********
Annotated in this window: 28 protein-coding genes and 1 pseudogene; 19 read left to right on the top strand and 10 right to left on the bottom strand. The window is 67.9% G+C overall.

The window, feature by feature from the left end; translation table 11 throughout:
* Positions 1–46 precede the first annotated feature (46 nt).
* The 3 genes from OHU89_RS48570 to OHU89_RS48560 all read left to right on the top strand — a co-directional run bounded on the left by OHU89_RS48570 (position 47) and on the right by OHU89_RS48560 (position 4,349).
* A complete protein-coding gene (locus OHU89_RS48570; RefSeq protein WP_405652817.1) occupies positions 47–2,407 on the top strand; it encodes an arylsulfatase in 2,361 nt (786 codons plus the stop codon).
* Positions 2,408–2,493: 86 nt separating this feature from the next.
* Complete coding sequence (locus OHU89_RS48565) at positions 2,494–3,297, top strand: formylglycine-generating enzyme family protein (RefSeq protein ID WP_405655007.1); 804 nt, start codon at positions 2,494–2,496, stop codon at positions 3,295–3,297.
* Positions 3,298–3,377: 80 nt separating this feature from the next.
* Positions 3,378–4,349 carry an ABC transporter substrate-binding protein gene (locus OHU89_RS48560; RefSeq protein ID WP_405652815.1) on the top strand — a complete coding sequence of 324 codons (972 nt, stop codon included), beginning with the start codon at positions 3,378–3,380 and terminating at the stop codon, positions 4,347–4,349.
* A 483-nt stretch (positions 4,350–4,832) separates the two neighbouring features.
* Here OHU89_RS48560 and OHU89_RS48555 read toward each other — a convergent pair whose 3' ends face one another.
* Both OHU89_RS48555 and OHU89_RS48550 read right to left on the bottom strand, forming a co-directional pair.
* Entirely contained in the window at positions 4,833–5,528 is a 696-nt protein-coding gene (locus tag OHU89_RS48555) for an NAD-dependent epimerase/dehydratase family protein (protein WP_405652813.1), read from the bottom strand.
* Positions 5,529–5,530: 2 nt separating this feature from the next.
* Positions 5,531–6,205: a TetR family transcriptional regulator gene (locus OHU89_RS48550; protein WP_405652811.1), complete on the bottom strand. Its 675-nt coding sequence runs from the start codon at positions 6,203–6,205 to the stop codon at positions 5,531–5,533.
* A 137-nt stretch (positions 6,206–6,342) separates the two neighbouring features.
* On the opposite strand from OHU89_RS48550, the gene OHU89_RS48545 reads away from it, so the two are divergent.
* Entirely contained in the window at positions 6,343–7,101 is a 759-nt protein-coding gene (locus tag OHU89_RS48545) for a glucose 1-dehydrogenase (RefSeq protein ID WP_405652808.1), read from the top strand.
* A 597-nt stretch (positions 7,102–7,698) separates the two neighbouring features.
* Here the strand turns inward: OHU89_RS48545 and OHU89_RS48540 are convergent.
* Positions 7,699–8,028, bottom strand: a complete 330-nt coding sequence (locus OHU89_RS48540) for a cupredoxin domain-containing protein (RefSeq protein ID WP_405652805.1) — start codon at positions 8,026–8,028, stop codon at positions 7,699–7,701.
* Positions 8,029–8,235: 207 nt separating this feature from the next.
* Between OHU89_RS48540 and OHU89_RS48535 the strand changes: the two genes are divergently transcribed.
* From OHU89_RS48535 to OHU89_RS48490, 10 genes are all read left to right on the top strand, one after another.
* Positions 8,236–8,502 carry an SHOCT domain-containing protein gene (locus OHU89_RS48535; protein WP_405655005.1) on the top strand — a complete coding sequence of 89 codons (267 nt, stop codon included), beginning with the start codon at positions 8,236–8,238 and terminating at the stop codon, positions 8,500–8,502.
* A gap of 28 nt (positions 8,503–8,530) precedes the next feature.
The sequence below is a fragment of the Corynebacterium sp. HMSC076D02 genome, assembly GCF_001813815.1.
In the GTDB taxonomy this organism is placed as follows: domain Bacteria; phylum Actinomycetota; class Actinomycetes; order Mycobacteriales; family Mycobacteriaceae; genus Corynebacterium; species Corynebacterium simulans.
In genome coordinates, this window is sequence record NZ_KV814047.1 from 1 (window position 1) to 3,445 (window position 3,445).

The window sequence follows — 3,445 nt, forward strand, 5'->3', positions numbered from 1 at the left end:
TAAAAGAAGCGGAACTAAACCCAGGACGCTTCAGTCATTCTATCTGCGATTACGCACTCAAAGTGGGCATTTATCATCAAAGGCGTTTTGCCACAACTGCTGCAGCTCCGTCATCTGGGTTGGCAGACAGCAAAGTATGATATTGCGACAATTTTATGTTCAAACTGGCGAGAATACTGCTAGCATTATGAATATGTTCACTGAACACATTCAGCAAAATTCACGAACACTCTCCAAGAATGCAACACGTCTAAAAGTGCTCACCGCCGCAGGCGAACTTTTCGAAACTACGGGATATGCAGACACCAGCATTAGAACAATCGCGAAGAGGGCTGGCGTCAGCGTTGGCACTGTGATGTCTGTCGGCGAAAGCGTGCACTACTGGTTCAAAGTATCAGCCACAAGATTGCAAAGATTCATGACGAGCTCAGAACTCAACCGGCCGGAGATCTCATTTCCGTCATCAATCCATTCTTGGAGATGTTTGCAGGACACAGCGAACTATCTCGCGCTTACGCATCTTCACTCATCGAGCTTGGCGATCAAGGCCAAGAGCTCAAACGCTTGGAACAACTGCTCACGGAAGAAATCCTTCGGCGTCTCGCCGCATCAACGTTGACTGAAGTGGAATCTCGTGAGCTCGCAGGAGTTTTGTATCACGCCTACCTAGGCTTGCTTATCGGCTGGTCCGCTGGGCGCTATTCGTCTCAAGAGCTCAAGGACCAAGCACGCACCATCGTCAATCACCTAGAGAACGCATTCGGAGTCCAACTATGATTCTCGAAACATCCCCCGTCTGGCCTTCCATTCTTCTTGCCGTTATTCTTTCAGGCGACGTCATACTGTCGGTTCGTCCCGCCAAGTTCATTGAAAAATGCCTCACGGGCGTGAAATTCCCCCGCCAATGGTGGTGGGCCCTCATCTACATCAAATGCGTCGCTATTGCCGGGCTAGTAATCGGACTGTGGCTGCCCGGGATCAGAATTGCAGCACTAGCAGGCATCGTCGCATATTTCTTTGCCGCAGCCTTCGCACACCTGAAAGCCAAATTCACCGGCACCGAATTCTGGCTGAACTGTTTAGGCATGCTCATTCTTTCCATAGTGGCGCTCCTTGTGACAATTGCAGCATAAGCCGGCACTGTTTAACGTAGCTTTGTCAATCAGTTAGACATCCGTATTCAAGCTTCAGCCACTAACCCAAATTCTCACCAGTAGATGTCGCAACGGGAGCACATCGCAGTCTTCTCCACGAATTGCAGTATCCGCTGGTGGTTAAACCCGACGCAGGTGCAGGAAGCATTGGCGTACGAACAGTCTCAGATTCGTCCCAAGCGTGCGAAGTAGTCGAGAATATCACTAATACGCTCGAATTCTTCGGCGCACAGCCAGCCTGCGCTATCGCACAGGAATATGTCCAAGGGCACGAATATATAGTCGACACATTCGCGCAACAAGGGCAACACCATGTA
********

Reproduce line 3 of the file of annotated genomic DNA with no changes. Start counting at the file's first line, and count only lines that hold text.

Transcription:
* Positions 1–46 precede the first annotated feature (46 nt).